Practice-led researcher explores the experiences of Birmingham students in new photography project

Photograph of a mask littered on school grounds From Two Metres, a photography project by PhD student Joanna Fursman, showcases how schools and students in Birmingham adapted to life during the return to school during the coronavirus pandemic.

Published online with the support of GRAIN Photography Hub, Joanna aimed to capture young people’s experiences of the Covid-19 pandemic and provided a platform to share their circumstances with the public.

Capturing visual insights of the pandemic 

Working with students and staff at James Brindley School and Cockshut Hill School, Joanna conducted a series of online workshops with students with the aim of instructing students on how to make observations and capture the images they felt were important.

‘The images are quick observations of how they think and feel,’ Joanna explains. ‘The images they chose to take demonstrated a distinct familiarity with the sitesbut also a developing familiarity with new objects, spaces, directions and their negotiation.’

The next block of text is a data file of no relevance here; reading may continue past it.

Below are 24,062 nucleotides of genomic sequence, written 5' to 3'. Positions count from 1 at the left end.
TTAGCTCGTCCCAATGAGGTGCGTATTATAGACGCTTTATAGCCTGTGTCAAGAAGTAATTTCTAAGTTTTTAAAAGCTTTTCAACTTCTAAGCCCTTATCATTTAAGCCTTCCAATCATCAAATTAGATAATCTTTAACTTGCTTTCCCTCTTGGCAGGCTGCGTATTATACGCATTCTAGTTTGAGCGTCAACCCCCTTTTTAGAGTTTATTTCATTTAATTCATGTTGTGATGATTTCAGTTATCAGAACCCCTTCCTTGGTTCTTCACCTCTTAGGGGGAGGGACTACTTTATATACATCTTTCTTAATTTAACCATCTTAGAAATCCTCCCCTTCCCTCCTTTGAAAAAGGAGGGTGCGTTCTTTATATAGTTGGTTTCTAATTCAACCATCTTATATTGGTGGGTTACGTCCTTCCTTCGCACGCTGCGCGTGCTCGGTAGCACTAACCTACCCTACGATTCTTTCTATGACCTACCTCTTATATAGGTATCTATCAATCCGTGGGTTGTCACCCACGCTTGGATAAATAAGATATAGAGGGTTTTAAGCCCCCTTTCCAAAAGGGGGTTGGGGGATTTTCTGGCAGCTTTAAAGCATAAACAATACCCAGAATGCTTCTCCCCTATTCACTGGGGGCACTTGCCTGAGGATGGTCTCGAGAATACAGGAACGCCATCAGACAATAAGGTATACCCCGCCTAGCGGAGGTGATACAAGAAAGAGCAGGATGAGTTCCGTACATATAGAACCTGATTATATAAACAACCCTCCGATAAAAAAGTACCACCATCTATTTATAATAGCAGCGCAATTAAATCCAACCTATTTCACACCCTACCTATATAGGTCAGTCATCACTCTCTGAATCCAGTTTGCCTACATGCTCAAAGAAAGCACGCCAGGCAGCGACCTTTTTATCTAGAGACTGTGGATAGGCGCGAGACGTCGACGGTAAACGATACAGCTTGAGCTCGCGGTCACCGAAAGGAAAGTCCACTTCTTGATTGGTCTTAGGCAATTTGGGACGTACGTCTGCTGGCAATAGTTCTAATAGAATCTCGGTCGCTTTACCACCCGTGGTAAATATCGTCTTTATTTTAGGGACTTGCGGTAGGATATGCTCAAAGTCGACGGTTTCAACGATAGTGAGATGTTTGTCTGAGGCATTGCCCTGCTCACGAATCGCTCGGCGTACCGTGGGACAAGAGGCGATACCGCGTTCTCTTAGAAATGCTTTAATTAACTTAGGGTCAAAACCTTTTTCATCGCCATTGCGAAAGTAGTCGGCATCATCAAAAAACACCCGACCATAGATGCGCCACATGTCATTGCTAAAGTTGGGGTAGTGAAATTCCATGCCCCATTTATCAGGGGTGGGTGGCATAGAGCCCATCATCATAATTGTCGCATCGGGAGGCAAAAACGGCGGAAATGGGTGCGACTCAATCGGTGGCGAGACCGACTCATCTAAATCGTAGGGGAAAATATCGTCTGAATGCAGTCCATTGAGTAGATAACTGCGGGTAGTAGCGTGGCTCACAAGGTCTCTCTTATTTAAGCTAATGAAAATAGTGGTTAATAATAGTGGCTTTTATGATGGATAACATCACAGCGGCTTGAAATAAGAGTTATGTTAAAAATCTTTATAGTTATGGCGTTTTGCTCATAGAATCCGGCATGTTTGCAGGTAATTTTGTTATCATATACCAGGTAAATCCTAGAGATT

The resulting photographs highlight the adaptations schools and students had to make during the second lockdown, focusing on touchpoints such as hand sanitising rituals, new routes and notices, open windows, arrows and stickers on carpets, sticky tape guiding movement, barriers and discarded masks.  

Exploring the changing nature of school 

Joanna’s PhD explores the different futures, potentials and possibilities of school, which is particularly relevant now, when concept of school and methods of learning are rapidly changing due to the pandemic.

Joanna says:

Joanna hopes the project communicates how important it is for young people’s experiences to be represented and how vital it is for them to be in control of that representation.

To find out more about From Two Metres and view the image gallery, visit GRAIN Photography Hub.